September 15, 2008

Senses Collide at McMaster Museum of Art

By RoseAnne Prevec

    Artwork by synesthete Carol Steen will be on display at the McMaster Museum of Art as part of the Synesthesia: Art and the Mind exhibition. Photo by RoseAnne Prevec.
When American artist Carol Steen begins a painting, she does not set up her canvas in front of a still life or landscape. She turns on her CD player and paints the music.

Steen is a hearer of colours -- a synesthete -- one of the rare few people gifted with a brain phenomenon in which there is an involuntary joining of senses. A synesthete may, for example, taste shapes, smell colours, or perceive each letter of the alphabet in a different and highly specific colour.

The McMaster Museum of Art in collaboration with the Department of Psychology, Neuroscience & Behaviour presents Synesthesia: Art and the Mind, an exhibition featuring the art of known synesthetes David Hockney, Joan Mitchell, Marcia Smilack and Carol Steen, and works by artists thought to be synesthetic, including Charles Burchfield, Tom Thomson, Wassily Kandinsky and Vincent van Gogh.

In recent years, there have been a number of exhibitions featuring "visual music" and even sound-art, in which artists have attempted to replicate synesthesia using computers. McMaster's exhibition is the first time works of known synesthetic artists will be shown in context and the first exhibition to explore synesthesia using the tools of noted scientists Heinrich Kluver and Georg Anschutz, who studied synesthesia extensively during the 20th century.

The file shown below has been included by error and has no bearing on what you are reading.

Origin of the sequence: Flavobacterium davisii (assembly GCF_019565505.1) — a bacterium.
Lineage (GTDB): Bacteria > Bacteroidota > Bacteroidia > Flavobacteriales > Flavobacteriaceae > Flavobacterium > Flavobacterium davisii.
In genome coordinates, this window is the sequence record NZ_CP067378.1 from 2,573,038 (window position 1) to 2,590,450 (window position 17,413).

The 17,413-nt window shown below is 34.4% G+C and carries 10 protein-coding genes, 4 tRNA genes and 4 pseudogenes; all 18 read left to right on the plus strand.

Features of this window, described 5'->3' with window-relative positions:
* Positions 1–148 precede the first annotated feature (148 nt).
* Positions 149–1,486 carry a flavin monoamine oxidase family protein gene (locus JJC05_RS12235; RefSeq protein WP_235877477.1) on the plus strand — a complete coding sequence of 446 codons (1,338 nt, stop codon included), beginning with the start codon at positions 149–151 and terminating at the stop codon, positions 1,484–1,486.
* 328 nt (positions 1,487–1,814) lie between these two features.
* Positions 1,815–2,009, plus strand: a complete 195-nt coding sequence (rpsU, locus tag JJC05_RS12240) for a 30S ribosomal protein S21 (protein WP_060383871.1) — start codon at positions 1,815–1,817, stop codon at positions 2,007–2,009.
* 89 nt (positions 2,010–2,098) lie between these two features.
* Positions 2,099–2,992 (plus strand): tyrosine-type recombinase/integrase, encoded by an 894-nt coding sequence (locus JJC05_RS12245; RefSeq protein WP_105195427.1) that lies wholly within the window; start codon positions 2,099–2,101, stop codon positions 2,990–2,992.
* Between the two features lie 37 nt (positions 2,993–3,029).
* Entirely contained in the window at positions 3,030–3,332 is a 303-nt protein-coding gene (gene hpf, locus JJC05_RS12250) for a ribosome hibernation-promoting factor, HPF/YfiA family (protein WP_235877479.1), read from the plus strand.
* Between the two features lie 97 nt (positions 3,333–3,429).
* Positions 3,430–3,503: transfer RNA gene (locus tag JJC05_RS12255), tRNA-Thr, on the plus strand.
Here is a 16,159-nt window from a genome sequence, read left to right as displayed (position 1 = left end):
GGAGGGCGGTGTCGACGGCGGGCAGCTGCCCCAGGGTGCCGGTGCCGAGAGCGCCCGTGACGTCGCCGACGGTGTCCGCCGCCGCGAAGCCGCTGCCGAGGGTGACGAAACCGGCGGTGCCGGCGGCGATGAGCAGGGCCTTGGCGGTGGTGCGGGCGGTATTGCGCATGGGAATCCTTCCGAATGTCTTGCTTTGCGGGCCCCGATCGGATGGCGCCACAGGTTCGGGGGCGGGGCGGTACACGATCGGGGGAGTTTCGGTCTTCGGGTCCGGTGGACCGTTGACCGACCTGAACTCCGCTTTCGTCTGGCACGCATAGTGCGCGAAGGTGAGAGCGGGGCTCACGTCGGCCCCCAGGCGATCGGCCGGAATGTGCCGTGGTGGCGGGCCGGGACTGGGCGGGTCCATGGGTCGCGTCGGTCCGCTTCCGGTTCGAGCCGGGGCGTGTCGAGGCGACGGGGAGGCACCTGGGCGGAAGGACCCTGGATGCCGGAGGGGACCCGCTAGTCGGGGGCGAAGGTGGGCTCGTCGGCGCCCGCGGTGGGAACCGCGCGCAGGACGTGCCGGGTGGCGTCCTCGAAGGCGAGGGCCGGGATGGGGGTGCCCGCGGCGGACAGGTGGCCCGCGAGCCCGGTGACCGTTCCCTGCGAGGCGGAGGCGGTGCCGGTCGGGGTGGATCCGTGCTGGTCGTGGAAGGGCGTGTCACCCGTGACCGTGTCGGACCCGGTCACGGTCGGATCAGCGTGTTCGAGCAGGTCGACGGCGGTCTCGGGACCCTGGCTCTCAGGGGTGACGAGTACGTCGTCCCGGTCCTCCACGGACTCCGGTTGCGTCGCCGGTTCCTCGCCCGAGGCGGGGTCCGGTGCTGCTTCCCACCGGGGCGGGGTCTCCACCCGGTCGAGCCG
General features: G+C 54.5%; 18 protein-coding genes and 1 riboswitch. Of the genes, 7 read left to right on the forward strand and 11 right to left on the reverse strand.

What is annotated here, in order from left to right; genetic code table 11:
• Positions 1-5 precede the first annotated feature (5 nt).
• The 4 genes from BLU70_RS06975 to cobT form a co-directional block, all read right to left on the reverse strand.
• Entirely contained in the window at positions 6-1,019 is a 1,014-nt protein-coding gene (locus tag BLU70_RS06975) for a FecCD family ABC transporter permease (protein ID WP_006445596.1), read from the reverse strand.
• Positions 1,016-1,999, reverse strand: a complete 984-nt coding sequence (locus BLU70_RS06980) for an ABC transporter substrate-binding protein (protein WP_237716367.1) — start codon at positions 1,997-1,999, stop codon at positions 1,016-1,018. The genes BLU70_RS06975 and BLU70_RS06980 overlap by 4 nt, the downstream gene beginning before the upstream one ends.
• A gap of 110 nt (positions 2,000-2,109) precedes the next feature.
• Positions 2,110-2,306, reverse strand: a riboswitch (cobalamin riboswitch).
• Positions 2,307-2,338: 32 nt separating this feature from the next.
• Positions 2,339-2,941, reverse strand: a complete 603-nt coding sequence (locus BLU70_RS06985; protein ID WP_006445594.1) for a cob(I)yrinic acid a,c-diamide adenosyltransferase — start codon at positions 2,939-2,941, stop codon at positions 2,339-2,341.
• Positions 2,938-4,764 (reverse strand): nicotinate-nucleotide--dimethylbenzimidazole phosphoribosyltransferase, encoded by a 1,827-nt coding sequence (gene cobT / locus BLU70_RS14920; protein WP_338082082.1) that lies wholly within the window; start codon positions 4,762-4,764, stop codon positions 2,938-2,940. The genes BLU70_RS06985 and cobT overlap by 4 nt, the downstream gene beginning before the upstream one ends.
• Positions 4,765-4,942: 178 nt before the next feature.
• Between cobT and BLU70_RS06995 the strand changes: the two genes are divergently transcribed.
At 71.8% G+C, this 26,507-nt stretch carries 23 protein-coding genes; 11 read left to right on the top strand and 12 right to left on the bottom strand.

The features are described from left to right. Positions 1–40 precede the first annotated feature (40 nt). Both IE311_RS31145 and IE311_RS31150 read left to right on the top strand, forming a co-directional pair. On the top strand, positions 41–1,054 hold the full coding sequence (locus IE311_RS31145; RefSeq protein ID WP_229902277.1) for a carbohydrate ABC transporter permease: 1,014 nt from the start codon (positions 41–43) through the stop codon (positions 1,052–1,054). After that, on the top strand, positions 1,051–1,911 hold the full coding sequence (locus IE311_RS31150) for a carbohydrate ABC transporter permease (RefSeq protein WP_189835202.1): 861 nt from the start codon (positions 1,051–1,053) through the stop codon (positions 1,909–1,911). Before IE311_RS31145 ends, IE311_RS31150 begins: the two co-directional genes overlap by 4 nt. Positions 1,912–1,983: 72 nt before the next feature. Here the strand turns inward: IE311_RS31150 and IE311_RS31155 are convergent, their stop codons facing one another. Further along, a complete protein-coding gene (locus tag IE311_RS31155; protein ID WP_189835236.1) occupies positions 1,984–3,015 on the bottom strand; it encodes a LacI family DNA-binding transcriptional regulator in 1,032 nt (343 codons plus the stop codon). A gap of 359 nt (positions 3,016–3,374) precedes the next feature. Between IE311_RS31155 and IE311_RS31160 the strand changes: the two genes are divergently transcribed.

"Many factors influence a viewer's reaction to a piece of art," says professor Daphne Maurer, Department of Psychology, Neuroscience & Behaviour and coordinator of the exhibition. "This exhibition introduces one that has been long neglected: cross-modal influences on the work of synesthetic artists and their impact on non-synesthetic viewers."

This exhibition was co-curated by Carol Steen, artist, New York City, and Greta Berman, professor of art history, The Juilliard School, New York City. A catalogue is available, including essays by Berman, Maurer and Steen as well as Patricia Albers and Nancy Weekly.

Synesthesia: Art and the Mind runs from Sept. 18 until Nov. 15. A public reception will be held on Sept. 27 from 6 to 8 p.m. as part of the 7th Annual Meeting of the American Synesthesia Association. Museum docents will also be offering a free public tour of the exhibition as part of Hamilton's Lifelong Learning Week on Friday, Sept. 19 at 12:30 p.m.